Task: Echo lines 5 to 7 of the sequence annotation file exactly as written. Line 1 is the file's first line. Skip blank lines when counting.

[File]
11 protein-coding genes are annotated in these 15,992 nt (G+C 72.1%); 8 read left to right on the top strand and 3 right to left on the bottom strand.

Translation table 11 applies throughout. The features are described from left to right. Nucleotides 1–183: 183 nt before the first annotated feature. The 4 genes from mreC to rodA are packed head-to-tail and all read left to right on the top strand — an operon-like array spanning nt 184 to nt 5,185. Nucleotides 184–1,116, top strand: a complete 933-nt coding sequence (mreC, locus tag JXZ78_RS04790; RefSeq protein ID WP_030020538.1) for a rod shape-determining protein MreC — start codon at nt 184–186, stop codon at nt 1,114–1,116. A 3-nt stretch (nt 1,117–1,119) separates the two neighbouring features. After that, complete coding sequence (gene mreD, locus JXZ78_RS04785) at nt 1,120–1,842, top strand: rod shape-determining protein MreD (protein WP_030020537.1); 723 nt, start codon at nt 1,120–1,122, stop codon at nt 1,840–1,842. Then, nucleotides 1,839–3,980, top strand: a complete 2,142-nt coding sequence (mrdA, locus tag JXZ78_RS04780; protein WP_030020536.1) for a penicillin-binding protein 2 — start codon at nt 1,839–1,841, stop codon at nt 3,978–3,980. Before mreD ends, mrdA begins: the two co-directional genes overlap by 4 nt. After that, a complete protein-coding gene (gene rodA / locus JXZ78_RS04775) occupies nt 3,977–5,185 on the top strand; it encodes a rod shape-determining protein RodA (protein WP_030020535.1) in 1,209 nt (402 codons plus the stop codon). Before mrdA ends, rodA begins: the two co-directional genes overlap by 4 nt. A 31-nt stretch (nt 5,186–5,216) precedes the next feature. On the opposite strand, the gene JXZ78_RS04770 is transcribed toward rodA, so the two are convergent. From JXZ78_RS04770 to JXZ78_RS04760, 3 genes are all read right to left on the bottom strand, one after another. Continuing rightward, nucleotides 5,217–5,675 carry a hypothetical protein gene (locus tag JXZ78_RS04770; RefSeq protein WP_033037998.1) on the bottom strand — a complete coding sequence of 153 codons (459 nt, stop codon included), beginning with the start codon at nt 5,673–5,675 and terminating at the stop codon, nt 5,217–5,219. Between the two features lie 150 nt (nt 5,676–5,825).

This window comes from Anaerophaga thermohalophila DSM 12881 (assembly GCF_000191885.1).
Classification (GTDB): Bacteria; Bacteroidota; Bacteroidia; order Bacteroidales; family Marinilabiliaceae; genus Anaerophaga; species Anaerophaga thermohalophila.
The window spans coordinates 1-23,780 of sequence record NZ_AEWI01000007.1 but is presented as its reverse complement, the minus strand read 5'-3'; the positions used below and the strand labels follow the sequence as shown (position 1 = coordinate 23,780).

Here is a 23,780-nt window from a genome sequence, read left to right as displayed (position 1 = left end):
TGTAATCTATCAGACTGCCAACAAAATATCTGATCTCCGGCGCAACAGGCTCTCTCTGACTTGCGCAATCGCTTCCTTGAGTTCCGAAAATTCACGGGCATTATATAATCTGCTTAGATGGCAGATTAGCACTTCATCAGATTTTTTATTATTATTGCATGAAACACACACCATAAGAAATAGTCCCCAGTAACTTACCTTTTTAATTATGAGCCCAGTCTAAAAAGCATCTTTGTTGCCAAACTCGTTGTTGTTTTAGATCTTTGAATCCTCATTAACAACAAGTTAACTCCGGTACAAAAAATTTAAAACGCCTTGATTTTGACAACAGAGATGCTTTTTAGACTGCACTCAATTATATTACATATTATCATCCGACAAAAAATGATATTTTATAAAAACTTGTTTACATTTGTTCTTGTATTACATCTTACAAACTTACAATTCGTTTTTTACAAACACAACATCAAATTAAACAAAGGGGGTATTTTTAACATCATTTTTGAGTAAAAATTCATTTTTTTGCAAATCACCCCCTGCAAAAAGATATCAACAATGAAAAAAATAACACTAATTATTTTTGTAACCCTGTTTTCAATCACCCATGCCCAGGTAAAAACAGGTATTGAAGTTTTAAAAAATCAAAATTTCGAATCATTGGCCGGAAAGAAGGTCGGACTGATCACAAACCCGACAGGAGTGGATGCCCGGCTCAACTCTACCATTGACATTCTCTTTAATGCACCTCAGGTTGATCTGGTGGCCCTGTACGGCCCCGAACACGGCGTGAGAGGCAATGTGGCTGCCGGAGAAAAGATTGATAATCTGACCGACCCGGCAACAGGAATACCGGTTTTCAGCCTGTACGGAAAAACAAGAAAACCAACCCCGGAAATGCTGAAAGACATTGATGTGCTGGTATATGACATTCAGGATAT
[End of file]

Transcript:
The window spans coordinates 1-23,780 of sequence record NZ_AEWI01000007.1 but is presented as its reverse complement, the minus strand read 5'-3'; the positions used below and the strand labels follow the sequence as shown (position 1 = coordinate 23,780).

Here is a 23,780-nt window from a genome sequence, read left to right as displayed (position 1 = left end):
TGTAATCTATCAGACTGCCAACAAAATATCTGATCTCCGGCGCAACAGGCTCTCTCTGACTTGCGCAATCGCTTCCTTGAGTTCCGAAAATTCACGGGCATTATATAATCTGCTTAGATGGCAGATTAGCACTTCATCAGATTTTTTATTATTATTGCATGAAACACACACCATAAGAAATAGTCCCCAGTAACTTACCTTTTTAATTATGAGCCCAGTCTAAAAAGCATCTTTGTTGCCAAACTCGTTGTTGTTTTAGATCTTTGAATCCTCATTAACAACAAGTTAACTCCGGTACAAAAAATTTAAAACGCCTTGATTTTGACAACAGAGATGCTTTTTAGACTGCACTCAATTATATTACATATTATCATCCGACAAAAAATGATATTTTATAAAAACTTGTTTACATTTGTTCTTGTATTACATCTTACAAACTTACAATTCGTTTTTTACAAACACAACATCAAATTAAACAAAGGGGGTATTTTTAACATCATTTTTGAGTAAAAATTCATTTTTTTGCAAATCACCCCCTGCAAAAAGATATCAACAATGAAAAAAATAACACTAATTATTTTTGTAACCCTGTTTTCAATCACCCATGCCCAGGTAAAAACAGGTATTGAAGTTTTAAAAAATCAAAATTTCGAATCATTGGCCGGAAAGAAGGTCGGACTGATCACAAACCCGACAGGAGTGGATGCCCGGCTCAACTCTACCATTGACATTCTCTTTAATGCACCTCAGGTTGATCTGGTGGCCCTGTACGGCCCCGAACACGGCGTGAGAGGCAATGTGGCTGCCGGAGAAAAGATTGATAATCTGACCGACCCGGCAACAGGAATACCGGTTTTCAGCCTGTACGGAAAAACAAGAAAACCAACCCCGGAAATGCTGAAAGACATTGATGTGCTGGTATATGACATTCAGGATAT